GASTONIA In its heyday, Gastonias biggest and most historic textile mill pumped life into the community.
Bubbles Styers lived across the street from the six-level-Firestone plant, formerly the Loray, and saw crowds of workers at shift changes. Machinery hummed like a waterfall; on summer nights, the noise drifted through open windows in her unairconditioned home, lulling her to sleep.
When the operation moved in 1993 a strange silence fell on the neighborhood.
It was terrible, said Styers, 55, who still lives next to the old mill that will soon be transformed into a new residential and commercial property. You could hear dogs barking down the block. We couldnt sleep.
The future of the vacant building troubled many. For nearly 100 years, the towering plant had been a part of the communitys fabric employing thousands, providing recreation, social activities, instilling pride in the surrounding mill village.
It was also one of the states most significant historical buildings, site of a deadly 1929 labor strike that made headlines around the world. The violence claimed the lives of Gastonia police chief Orville Aderholt and union activist and balladeer Ella May Wiggins.
Firestone bought the massive building in the 1930s and stayed until construction of a new tire cord manufacturing plant in Kings Mountain in 1993.
Some considered the old redbrick mill an eyesore. Others saw it as a treasure, but wondered what to do with a 600,000-square-foot giant.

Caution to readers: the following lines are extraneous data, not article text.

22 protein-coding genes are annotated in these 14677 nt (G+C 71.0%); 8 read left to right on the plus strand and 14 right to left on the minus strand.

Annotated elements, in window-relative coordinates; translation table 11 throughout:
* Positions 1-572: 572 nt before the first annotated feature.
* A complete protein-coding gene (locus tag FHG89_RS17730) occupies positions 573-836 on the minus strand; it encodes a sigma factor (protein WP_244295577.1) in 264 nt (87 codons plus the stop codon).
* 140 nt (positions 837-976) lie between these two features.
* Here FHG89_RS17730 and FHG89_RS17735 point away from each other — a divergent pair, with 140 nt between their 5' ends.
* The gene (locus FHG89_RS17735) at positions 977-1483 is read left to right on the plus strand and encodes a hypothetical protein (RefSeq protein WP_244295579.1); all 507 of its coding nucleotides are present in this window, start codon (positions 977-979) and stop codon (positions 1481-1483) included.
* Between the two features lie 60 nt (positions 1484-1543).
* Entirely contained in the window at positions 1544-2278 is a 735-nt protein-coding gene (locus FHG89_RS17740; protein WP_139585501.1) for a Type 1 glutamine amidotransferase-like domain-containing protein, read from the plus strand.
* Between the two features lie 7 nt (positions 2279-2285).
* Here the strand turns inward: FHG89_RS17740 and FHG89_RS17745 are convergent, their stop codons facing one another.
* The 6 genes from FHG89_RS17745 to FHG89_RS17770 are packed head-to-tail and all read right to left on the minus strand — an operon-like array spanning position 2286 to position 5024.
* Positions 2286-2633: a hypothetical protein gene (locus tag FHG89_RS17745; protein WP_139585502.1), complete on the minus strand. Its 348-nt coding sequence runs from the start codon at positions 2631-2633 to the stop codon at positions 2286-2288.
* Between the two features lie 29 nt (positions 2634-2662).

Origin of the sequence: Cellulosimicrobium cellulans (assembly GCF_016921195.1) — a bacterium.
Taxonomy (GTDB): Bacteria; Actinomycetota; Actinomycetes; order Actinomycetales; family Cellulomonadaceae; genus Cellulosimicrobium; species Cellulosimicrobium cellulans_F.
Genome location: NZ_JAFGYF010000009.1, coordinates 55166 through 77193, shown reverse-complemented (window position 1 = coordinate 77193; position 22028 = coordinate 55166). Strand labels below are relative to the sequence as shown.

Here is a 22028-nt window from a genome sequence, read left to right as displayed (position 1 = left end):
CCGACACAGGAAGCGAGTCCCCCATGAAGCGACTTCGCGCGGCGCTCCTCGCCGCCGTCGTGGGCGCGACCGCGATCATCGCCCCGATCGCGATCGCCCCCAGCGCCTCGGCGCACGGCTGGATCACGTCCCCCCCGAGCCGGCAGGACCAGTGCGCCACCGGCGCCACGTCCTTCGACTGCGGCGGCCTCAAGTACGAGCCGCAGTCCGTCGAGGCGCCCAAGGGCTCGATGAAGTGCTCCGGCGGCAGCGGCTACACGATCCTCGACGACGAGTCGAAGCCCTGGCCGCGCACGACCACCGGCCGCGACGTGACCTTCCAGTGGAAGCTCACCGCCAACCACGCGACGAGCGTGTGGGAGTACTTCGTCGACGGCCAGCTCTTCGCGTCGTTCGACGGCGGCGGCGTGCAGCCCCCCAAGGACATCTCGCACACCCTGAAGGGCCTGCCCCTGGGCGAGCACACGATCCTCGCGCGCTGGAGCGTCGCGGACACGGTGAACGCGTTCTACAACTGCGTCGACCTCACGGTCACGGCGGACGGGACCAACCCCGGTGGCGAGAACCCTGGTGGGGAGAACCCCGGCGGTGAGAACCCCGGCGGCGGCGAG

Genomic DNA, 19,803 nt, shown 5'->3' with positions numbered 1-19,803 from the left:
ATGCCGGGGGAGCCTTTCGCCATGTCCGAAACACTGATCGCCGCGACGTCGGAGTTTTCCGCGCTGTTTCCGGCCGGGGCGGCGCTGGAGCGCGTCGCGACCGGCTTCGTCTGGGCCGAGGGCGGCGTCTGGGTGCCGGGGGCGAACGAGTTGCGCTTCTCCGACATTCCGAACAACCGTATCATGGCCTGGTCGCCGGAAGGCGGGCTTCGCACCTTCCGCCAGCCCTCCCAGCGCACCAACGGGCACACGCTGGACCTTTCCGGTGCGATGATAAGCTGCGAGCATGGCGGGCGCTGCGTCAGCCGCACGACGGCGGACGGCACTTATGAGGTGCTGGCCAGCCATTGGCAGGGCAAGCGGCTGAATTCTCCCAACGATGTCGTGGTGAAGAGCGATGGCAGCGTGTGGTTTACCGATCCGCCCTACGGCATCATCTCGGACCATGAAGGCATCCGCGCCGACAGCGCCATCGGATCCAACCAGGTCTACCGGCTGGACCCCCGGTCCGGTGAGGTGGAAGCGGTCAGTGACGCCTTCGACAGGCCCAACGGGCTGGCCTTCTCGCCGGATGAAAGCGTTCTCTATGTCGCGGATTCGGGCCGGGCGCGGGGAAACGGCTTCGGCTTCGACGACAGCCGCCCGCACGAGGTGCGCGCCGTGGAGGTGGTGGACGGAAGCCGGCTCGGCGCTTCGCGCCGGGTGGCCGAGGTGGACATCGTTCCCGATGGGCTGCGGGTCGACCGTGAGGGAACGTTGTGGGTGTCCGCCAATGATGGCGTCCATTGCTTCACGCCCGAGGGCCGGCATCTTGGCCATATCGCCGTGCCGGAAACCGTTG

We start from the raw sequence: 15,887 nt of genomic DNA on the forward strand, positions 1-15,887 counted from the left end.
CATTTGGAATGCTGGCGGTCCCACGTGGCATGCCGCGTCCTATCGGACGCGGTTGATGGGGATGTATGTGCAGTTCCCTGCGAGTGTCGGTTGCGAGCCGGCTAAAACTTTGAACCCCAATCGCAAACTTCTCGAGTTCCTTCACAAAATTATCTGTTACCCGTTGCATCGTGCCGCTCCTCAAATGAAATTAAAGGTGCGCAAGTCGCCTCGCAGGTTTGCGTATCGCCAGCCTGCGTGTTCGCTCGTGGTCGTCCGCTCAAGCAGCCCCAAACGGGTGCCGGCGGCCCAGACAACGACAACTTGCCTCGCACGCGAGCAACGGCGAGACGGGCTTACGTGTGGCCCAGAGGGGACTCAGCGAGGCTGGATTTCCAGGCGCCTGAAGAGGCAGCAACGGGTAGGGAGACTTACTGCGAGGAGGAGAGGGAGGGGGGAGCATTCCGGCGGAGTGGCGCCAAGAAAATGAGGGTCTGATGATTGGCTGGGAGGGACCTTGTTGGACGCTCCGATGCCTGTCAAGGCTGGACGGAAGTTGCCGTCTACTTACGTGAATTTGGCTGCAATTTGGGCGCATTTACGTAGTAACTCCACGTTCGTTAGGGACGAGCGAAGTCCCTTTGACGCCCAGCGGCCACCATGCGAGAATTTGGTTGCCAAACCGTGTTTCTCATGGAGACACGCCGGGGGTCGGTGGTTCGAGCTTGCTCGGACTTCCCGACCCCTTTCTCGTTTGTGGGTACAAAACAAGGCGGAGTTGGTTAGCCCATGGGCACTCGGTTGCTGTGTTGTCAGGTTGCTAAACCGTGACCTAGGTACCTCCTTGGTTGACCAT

In 1998, Firestone donated the building to Preservation North Carolina. The private nonprofit paid such expenses as insurance, grounds upkeep, a night watchman and sprinkler repairs while looking for a buyer.
Meanwhile, plans for reusing the building came and went. In 2003, Atlanta-based Camden Development Group got involved and by 2008 had tentative financial commitments.
The deal nearly closed, but fell apart in the economic downturn.
Camden kept trying. And Gastonia officials recently announced redevelopment aid had finally come through.
They said Camden has a firm commitment for Federal Housing Administration Financing from the U.S. Department of Housing and Urban Development for the project.
The planned $39 million first phase includes 190 loft apartments, 79,000 square feet of commercial space, and 34,000 square feet of amenities including a gym and swimming pool. Construction could start in August, officials said.
Its a gift from heaven, said Gastonia Mayor John Bridgeman, who chaired a committee that first looked at ways of saving the building in 1995. This is long, long overdue. It could have gone either way. Thirty-nine million dollars is a lot of money. It will be a real shot in the arm for jobs and putting people back to work.
The Camden Group specializes in historic redevelopment and its projects include loft apartments in Knoxvilles historic Sterchis building.
Camden partner Clay Landers said these kinds of projects are really tough and have a lot of moving parts.
Loray was no exception. But Landers said We got excited about what the building meant to this community. Its a big part of their legacy.
The Loray redevelopment follows on the heels of two other recent major privately funded redevelopment projects: the 1920s vintage Armstrong Apartments as 18 market rate apartments and the old City Hospital as 75 affordable apartment for lower income senior citizens. Thats an investment of about $13 million.
Jack Kiser, the citys special projects executive, sees the Loray project as a cornerstone for overall revitalization.
It will be the nucleus of economic rebirth for the West Franklin Boulevard corridor and the surrounding neighborhood - the Loray Mill National Historic District with about 350 homes.
Many of the people who lived there originally were millworkers recruited from the mountains of western North Carolina and eastern Tennessee.
They moved to Gastonia to work in what was called the Souths largest textile plant. Built in 1902, the name Loray was derived by combining the last names of two company officers, Love and Gray.